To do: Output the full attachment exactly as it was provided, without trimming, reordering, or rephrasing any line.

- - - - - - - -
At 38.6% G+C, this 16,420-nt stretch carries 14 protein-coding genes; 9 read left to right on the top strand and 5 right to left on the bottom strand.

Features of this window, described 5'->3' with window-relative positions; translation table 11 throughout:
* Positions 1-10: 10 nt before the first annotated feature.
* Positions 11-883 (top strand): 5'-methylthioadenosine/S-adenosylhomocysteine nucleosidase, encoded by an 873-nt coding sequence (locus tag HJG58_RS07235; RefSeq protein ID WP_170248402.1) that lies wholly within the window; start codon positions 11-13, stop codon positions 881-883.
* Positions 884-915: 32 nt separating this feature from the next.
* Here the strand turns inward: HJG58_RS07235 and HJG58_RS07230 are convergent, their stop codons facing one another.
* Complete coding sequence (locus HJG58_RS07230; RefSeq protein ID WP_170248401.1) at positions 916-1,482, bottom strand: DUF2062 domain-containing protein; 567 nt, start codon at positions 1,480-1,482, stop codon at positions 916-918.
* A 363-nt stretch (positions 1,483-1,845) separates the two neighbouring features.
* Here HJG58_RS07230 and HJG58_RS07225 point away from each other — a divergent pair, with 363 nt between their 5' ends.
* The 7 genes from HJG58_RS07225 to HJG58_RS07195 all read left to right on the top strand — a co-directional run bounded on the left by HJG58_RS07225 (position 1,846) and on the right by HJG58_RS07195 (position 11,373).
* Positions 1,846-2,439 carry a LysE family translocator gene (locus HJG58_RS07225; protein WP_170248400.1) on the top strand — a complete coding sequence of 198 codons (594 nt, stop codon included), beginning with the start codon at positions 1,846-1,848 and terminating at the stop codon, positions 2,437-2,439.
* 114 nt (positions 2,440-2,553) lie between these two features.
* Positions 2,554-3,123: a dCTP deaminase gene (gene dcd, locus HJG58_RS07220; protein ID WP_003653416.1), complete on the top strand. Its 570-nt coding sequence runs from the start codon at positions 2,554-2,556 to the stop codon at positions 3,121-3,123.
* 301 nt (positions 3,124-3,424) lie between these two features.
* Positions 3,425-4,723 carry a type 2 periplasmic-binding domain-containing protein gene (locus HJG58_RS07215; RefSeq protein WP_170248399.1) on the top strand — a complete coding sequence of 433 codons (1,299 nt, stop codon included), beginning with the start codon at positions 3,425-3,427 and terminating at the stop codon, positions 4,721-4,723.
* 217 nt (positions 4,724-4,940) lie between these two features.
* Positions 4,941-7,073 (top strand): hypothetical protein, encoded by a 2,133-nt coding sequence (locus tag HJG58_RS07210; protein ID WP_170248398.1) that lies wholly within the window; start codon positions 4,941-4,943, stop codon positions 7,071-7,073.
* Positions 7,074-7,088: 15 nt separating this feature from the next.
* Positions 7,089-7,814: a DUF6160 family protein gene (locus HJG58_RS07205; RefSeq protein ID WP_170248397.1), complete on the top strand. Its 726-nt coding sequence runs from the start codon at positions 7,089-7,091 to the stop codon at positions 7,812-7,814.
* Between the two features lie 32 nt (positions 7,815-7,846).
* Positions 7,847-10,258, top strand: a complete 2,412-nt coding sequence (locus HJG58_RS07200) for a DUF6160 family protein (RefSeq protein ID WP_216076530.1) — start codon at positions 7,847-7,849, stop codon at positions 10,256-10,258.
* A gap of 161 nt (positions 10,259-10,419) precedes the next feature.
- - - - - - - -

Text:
At 38.6% G+C, this 16,420-nt stretch carries 14 protein-coding genes; 9 read left to right on the top strand and 5 right to left on the bottom strand.

Features of this window, described 5'->3' with window-relative positions; translation table 11 throughout:
* Positions 1-10: 10 nt before the first annotated feature.
* Positions 11-883 (top strand): 5'-methylthioadenosine/S-adenosylhomocysteine nucleosidase, encoded by an 873-nt coding sequence (locus tag HJG58_RS07235; RefSeq protein ID WP_170248402.1) that lies wholly within the window; start codon positions 11-13, stop codon positions 881-883.
* Positions 884-915: 32 nt separating this feature from the next.
* Here the strand turns inward: HJG58_RS07235 and HJG58_RS07230 are convergent, their stop codons facing one another.
* Complete coding sequence (locus HJG58_RS07230; RefSeq protein ID WP_170248401.1) at positions 916-1,482, bottom strand: DUF2062 domain-containing protein; 567 nt, start codon at positions 1,480-1,482, stop codon at positions 916-918.
* A 363-nt stretch (positions 1,483-1,845) separates the two neighbouring features.
* Here HJG58_RS07230 and HJG58_RS07225 point away from each other — a divergent pair, with 363 nt between their 5' ends.
* The 7 genes from HJG58_RS07225 to HJG58_RS07195 all read left to right on the top strand — a co-directional run bounded on the left by HJG58_RS07225 (position 1,846) and on the right by HJG58_RS07195 (position 11,373).
* Positions 1,846-2,439 carry a LysE family translocator gene (locus HJG58_RS07225; protein WP_170248400.1) on the top strand — a complete coding sequence of 198 codons (594 nt, stop codon included), beginning with the start codon at positions 1,846-1,848 and terminating at the stop codon, positions 2,437-2,439.
* 114 nt (positions 2,440-2,553) lie between these two features.
* Positions 2,554-3,123: a dCTP deaminase gene (gene dcd, locus HJG58_RS07220; protein ID WP_003653416.1), complete on the top strand. Its 570-nt coding sequence runs from the start codon at positions 2,554-2,556 to the stop codon at positions 3,121-3,123.
* 301 nt (positions 3,124-3,424) lie between these two features.
* Positions 3,425-4,723 carry a type 2 periplasmic-binding domain-containing protein gene (locus HJG58_RS07215; RefSeq protein WP_170248399.1) on the top strand — a complete coding sequence of 433 codons (1,299 nt, stop codon included), beginning with the start codon at positions 3,425-3,427 and terminating at the stop codon, positions 4,721-4,723.
* 217 nt (positions 4,724-4,940) lie between these two features.
* Positions 4,941-7,073 (top strand): hypothetical protein, encoded by a 2,133-nt coding sequence (locus tag HJG58_RS07210; protein ID WP_170248398.1) that lies wholly within the window; start codon positions 4,941-4,943, stop codon positions 7,071-7,073.
* Positions 7,074-7,088: 15 nt separating this feature from the next.
* Positions 7,089-7,814: a DUF6160 family protein gene (locus HJG58_RS07205; RefSeq protein ID WP_170248397.1), complete on the top strand. Its 726-nt coding sequence runs from the start codon at positions 7,089-7,091 to the stop codon at positions 7,812-7,814.
* Between the two features lie 32 nt (positions 7,815-7,846).
* Positions 7,847-10,258, top strand: a complete 2,412-nt coding sequence (locus HJG58_RS07200) for a DUF6160 family protein (RefSeq protein ID WP_216076530.1) — start codon at positions 7,847-7,849, stop codon at positions 10,256-10,258.
* A gap of 161 nt (positions 10,259-10,419) precedes the next feature.